Why is media literacy important?
Society is becoming increasingly reliant on digital communications technology. The world around us is changing rapidly; the various media and communications technologies are becoming an integral part of everyday life. Knowledge of their use is increasingly a pre-requisite to effective participation in society and in the economy. Being media literate is becoming as essential as basic print literacy for reasons including:
· a wide range of communications devices and services are now available;
· an increasing number of central and local government services are now offered online: e.g. NHS direct and Directgov;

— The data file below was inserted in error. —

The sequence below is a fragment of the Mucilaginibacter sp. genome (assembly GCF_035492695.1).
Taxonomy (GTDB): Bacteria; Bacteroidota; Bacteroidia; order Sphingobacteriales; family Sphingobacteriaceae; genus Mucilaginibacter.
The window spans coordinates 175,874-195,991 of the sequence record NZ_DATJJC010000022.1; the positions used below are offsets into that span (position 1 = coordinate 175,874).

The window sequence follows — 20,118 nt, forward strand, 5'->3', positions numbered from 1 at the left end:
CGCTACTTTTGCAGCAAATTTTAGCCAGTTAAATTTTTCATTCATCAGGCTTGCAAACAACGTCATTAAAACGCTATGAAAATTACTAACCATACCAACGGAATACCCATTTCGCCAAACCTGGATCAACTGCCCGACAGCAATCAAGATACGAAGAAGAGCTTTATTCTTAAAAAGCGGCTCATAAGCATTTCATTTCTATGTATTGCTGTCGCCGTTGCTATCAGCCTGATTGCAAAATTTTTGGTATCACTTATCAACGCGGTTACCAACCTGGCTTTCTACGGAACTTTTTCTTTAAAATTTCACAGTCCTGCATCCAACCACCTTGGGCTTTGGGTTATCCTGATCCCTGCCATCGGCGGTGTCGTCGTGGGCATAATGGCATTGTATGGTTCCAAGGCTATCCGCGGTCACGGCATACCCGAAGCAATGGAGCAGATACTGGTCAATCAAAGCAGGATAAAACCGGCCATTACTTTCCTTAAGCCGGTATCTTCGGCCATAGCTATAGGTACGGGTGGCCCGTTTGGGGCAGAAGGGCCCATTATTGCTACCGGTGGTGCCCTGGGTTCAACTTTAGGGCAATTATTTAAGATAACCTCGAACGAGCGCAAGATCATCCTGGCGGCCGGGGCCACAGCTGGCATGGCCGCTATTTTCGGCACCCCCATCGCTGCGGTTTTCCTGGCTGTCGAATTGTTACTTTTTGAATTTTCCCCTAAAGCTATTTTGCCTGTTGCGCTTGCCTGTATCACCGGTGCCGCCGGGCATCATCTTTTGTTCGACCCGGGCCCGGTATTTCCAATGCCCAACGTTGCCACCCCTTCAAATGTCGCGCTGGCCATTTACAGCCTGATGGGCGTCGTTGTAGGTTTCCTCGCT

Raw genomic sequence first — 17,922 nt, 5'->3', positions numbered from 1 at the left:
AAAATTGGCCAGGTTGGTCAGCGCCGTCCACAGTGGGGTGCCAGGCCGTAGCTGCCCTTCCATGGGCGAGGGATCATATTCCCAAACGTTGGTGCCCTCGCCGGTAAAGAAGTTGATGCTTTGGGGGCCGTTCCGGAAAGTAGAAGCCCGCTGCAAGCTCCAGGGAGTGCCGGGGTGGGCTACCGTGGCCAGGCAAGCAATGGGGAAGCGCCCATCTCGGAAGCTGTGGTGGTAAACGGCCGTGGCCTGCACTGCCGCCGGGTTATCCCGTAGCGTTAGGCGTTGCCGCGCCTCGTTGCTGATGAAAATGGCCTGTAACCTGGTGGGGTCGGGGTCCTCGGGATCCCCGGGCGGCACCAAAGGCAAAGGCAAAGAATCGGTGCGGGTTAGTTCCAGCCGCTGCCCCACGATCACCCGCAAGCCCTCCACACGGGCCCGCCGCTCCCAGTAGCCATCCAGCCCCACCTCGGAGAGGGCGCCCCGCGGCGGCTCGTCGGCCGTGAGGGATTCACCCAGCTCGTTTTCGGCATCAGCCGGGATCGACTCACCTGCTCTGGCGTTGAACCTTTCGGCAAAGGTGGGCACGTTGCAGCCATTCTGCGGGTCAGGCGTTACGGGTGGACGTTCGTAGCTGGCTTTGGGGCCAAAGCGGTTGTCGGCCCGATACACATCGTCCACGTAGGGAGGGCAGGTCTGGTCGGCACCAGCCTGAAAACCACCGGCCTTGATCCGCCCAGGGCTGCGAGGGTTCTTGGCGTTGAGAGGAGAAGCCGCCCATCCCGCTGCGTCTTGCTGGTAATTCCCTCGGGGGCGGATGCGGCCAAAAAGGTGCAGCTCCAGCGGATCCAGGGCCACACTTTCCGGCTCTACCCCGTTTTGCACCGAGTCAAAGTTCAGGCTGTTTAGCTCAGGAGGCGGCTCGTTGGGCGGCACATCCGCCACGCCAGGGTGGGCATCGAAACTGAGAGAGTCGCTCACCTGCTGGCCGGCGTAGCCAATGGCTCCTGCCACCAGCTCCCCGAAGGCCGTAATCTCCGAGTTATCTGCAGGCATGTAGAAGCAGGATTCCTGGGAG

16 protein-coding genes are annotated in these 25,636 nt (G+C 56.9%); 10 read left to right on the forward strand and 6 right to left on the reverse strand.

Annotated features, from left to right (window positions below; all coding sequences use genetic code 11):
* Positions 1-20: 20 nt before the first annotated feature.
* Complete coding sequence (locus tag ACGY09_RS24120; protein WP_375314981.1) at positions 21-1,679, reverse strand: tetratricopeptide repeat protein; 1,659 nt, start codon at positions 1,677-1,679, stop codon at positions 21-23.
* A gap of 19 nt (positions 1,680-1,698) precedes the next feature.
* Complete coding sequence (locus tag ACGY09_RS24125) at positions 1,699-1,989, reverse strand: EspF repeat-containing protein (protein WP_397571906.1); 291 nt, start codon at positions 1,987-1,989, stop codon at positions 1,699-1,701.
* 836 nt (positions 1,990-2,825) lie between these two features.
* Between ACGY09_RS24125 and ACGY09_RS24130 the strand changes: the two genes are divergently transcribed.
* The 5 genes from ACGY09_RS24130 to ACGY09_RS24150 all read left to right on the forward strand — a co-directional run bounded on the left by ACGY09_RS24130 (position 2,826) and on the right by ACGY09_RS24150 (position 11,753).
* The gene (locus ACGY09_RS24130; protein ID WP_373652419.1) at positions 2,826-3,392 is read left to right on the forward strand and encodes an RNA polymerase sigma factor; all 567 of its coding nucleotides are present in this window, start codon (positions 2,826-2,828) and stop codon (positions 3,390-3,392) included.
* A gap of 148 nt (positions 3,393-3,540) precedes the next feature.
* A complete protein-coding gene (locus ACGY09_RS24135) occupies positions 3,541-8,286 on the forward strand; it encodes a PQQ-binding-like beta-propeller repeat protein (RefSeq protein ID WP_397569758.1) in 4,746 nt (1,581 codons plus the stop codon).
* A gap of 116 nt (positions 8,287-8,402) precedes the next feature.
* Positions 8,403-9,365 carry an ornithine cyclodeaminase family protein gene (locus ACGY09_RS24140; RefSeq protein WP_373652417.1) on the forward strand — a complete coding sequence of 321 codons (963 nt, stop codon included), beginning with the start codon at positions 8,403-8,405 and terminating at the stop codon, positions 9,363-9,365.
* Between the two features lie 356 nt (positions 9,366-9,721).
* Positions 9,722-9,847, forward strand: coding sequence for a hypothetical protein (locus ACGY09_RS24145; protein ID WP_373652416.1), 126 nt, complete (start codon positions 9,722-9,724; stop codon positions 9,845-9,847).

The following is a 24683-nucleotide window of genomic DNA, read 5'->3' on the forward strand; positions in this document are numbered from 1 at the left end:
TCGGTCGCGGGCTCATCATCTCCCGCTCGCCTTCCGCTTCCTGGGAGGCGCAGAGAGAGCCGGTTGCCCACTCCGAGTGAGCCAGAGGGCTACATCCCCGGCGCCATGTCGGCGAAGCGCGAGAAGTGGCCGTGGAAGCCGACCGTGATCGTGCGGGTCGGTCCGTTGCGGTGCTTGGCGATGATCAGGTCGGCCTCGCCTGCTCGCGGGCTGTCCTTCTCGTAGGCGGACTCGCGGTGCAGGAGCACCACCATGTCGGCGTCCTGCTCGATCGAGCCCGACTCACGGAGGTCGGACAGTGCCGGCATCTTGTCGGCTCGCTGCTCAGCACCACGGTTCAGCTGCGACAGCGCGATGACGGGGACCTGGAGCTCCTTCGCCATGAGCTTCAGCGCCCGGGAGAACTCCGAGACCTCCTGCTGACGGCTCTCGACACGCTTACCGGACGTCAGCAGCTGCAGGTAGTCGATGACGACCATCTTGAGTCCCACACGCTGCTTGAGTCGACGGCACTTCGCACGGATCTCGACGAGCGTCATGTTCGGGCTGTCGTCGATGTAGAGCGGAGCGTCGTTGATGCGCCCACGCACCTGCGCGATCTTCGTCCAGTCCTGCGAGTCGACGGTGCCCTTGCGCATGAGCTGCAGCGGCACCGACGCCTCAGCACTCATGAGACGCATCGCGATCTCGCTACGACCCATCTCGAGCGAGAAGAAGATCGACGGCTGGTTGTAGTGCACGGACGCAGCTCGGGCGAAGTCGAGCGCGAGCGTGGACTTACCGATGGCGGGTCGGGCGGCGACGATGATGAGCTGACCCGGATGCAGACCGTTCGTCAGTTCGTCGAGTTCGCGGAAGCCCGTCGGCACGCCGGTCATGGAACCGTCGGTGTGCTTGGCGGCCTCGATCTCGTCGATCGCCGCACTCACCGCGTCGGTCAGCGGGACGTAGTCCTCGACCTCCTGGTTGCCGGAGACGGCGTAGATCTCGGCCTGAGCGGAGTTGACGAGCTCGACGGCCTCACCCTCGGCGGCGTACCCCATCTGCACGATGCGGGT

· internet purchasing offers people greater choice and more competitive pricing than traditional retailers.
What is digital exclusion?
There is the risk that some groups in society are being left behind, in terms of:
· ownership of new technologies;
· awareness of and access to new content and services; and
· confidence and competence in using digital media.
Members of these groups are at risk of being digitally excluded, but also socially, academically, politically, culturally and financially excluded too.
However, promoting media literacy can help to combat digital exclusion and reduce this risk, by increasing people’s awareness of the benefits offered by new technologies. Ofcom has found that many people’s reluctance to embrace new technologies is due to a lack of motivation or incentive.